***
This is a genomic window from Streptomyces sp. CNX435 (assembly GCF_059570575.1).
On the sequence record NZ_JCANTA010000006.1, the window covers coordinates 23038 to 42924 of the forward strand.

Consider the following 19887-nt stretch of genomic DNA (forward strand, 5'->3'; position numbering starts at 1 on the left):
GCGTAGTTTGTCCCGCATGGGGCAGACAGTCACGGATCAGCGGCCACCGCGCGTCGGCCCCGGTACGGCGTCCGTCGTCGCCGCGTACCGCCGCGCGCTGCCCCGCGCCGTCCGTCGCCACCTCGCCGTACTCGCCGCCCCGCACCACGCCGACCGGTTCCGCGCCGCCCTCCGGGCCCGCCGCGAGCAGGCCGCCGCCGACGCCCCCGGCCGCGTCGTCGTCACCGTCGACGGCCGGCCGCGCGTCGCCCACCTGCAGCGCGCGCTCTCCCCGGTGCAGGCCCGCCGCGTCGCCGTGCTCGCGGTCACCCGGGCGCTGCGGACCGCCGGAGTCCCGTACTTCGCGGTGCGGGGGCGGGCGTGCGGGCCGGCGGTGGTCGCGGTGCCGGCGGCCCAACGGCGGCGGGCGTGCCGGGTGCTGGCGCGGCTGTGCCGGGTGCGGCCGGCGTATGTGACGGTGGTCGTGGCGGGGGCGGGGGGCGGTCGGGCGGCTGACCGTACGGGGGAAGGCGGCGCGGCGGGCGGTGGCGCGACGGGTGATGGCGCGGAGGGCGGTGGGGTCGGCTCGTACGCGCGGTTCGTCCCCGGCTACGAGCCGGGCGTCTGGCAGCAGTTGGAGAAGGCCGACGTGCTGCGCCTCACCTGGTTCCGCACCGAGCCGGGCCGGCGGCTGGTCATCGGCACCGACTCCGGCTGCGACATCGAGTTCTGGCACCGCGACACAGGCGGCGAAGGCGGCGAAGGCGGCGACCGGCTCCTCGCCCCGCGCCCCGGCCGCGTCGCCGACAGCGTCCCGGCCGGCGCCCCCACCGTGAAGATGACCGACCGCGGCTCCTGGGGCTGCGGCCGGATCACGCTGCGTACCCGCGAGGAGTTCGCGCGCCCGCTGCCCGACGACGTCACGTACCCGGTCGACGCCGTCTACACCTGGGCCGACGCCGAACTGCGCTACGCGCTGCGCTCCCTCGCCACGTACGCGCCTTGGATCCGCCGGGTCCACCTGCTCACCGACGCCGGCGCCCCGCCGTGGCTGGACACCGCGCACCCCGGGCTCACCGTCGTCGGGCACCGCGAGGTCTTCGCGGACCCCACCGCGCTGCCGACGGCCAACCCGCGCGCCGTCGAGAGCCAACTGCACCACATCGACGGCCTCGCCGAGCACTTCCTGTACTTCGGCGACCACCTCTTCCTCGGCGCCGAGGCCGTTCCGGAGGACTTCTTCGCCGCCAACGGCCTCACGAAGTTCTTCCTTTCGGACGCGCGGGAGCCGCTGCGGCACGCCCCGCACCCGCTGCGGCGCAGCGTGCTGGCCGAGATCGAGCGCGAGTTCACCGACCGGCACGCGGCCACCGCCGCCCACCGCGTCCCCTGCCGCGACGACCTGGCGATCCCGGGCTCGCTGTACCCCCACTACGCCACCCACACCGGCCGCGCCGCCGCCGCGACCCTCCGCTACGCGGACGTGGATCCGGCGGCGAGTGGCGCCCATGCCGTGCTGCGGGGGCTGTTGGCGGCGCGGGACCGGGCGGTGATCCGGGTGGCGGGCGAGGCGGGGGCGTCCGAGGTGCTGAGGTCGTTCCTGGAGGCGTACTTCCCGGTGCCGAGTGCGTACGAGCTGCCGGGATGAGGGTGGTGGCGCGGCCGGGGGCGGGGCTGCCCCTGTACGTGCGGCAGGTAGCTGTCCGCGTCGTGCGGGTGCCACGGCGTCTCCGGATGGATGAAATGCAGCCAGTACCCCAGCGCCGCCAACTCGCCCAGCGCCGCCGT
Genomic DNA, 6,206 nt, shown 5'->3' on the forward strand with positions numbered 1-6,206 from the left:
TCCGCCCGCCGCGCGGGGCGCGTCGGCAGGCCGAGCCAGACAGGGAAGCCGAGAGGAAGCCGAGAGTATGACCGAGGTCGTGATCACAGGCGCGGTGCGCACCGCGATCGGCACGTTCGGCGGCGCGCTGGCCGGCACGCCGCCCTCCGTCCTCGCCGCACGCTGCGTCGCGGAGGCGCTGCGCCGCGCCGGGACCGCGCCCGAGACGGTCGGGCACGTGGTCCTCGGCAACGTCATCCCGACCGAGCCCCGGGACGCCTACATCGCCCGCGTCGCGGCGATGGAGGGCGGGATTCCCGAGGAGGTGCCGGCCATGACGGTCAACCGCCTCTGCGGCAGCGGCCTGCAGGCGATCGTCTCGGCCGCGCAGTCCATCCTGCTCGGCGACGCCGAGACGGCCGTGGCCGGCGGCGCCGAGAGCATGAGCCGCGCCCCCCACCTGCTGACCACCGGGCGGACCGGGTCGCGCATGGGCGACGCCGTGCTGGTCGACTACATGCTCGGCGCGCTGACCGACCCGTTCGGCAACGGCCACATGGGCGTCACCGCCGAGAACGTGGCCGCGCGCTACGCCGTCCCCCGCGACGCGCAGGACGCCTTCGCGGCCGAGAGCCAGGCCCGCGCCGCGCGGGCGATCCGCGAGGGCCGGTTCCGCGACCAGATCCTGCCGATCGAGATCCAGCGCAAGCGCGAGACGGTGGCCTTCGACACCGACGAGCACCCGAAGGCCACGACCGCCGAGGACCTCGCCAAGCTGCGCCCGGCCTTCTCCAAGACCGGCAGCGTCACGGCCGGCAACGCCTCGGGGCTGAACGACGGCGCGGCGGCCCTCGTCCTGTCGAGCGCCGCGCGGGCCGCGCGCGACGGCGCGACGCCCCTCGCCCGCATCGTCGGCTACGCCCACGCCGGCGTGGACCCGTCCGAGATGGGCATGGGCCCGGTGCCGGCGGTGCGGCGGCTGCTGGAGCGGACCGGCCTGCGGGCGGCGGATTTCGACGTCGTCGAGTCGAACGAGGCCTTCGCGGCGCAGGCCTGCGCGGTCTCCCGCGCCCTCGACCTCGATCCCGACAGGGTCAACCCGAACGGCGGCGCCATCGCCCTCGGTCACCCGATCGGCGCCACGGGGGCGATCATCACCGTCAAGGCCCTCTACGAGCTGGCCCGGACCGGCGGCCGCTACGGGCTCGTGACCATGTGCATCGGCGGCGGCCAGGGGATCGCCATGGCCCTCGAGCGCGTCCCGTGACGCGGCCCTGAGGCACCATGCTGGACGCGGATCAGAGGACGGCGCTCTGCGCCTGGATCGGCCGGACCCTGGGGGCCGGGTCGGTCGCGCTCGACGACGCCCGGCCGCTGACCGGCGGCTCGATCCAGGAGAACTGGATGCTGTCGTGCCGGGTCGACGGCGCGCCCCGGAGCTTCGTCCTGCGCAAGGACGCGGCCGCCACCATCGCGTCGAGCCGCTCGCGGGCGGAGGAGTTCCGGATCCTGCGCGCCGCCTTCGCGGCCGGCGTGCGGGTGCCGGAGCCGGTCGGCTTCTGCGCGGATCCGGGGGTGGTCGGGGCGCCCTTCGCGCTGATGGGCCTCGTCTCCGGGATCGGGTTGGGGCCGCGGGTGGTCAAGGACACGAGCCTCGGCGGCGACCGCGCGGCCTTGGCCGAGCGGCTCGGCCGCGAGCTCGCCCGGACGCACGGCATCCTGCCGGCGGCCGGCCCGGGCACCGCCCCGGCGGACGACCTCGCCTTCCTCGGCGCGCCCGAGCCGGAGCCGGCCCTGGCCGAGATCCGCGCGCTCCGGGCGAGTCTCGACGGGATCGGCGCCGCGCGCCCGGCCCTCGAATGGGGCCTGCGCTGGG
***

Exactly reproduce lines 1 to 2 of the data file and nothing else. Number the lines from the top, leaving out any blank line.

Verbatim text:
This is a genomic window from Streptomyces sp. CNX435 (assembly GCF_059570575.1).
On the sequence record NZ_JCANTA010000006.1, the window covers coordinates 23038 to 42924 of the forward strand.